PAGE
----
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DVOA Wed, Oct 01, 2008
The current method of quantifying the performance of NFL quarterbacks is with the much-aligned Passer Rating.  It's calculated with typical quarterback stats, including completion percentage, yards per completion, touchdowns, etc.  However, it has two glaring downfalls:  (1) It ranges from 0 to an obscure 158.3, and (2) it consistently ranks bad quarterbacks quite highly. 

A new statistic called Defense-adjusted Value Over Average has been developed that seeks to avoid these pitfalls.  It's based on a percent scale, making it easy for normal people to understand what's good and bad.  If a quarterback's passer rating is 95, is that good?  Who knows?  With the DVOA, it's easy to see that a value of 100% is good while a value of 50% is not (although DVOA uses negative percentages, which to me seems to defeat the purpose of using percentages).  Also, a quarterback like Donovan McNabb, who traditionally has a high quarterback rating, is ranked lower with DVOA (sorry there's no proof for that; it was in a Popular Science magazine article). 

Personally, I'd like to develop my own rating system that takes into account whether the team won or lost.  Because when it comes down to it, the best quarterback on a losing team is still on a losing team. #sports

Netherlands (1) Wed, Oct 01, 2008
The Netherlands is a confusing country.  Sometimes it's called Holland.  But its people are Dutch.  Dutch sounds like Deutsch, as in Deutschland, which refers to Germany, but which Americans butchered and further confused by developing terms like "Pennsylvania Dutch" (which should really be "Pennsylvania Deutsch" since the people are of German descent).  Holland is technically an area in the central-western part of the Netherlands, but the term "Holland" is often used to refer to the country as a whole (pars pro toto).  In addition to describing the people from the Netherlands, the term "Dutch" also refers to a language spoken not only in Holland, but also in neighboring Belgium, France, and a few other places. #travel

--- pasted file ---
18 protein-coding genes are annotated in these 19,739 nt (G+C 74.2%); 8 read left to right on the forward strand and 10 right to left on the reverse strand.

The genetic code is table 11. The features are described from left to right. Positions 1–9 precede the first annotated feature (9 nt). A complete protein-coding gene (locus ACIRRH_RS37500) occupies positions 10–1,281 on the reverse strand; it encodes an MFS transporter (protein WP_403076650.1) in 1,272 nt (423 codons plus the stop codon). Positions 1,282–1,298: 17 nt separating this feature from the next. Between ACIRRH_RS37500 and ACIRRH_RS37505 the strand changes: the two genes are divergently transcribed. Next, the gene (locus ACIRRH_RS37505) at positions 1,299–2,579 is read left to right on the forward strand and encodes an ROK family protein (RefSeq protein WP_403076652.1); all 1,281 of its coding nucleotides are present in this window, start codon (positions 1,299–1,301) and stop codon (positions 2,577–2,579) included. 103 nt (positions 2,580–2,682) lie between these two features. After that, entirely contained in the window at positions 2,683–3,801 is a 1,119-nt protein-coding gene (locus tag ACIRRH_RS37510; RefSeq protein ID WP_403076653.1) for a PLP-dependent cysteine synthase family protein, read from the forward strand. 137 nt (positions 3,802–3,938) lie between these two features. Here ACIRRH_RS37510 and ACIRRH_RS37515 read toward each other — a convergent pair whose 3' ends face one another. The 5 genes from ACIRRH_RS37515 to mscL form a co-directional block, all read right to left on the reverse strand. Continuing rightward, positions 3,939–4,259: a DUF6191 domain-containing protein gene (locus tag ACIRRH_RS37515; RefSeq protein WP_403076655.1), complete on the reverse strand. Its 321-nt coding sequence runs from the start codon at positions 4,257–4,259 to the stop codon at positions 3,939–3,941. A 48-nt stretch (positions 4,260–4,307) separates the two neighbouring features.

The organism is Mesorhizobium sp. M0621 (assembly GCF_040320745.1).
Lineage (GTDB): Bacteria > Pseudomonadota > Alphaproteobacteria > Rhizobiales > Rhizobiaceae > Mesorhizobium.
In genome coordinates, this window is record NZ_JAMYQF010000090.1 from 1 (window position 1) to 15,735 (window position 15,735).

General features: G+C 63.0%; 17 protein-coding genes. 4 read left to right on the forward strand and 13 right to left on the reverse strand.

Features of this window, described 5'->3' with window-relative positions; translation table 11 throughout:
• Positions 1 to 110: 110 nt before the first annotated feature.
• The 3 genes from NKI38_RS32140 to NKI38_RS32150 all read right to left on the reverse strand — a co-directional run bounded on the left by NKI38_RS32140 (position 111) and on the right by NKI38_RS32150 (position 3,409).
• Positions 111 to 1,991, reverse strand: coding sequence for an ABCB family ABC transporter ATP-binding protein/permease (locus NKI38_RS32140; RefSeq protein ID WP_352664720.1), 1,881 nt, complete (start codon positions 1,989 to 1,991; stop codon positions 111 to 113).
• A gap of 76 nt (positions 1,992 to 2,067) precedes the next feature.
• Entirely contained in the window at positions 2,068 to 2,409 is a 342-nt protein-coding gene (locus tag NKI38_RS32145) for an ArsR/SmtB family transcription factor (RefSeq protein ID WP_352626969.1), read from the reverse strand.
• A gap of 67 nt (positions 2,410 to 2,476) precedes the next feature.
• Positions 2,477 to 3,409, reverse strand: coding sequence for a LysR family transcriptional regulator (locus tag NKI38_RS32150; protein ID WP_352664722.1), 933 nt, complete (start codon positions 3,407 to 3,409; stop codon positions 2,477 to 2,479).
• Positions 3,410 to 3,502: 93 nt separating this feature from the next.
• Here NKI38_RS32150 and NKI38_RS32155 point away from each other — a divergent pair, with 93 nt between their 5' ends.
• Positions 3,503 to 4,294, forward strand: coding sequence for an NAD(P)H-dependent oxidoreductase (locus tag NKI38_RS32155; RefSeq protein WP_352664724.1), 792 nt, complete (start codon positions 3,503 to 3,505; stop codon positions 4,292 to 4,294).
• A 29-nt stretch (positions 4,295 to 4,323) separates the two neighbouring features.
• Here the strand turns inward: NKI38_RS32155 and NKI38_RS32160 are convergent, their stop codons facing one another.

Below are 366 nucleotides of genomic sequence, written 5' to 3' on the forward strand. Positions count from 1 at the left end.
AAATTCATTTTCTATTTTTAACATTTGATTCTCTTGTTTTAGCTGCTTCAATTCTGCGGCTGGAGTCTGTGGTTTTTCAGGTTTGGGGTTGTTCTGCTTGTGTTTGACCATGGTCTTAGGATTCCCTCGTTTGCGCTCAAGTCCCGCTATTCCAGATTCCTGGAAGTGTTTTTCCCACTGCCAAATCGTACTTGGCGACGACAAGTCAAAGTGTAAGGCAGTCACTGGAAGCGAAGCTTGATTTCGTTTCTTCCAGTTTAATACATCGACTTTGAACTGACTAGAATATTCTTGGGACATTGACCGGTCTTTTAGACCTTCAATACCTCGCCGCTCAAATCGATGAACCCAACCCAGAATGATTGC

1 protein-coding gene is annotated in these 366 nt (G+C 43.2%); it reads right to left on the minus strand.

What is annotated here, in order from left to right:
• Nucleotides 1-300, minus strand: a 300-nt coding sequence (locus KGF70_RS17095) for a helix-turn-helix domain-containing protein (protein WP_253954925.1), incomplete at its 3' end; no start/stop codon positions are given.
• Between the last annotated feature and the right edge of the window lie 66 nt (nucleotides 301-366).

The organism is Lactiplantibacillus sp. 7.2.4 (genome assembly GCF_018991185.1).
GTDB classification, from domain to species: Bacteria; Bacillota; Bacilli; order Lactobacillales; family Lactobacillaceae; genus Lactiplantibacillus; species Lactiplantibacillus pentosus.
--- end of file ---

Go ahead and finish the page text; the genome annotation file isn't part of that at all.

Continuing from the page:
Auto-ordered plates (10) Wed, Oct 01, 2008
If there was ever a doubt as to how much of a geek I am, this should make it clear. 

Our household owns several different colors of solid-color plates.  Two each of red, orange, yellow, and blue.  We use these plates in a random order, i.e. we don't intentionally use plates of the same color for a meal for two.  Furthermore, the order of the plates is constantly changing (and randomly, at that) because the order in which they're used isn't the order in which they're replaced, and sometimes newly washed plates are placed on top of the pile, while other times they're placed at the bottom.  If anything can be said about the usage of these plates, it's that it's completely random.  There's no order involved whatsoever.  Which makes it interesting when something like this happens: 


What we have here is a set of eight plates that have almost grouped themselves by color.  Two blues, one orange, two reds, two yellows, one orange.  There's most likely a way to calculate the probability of something like this happening, though I don't claim to understand probability.  What's equally interesting is that this isn't the first time it's happened.  It happened at least one other time in the last few months, which would make that probability even more amazing.  The day the plates completely auto-order themselves will most likely be the day the world ends.  If not, I'll post that picture too. #math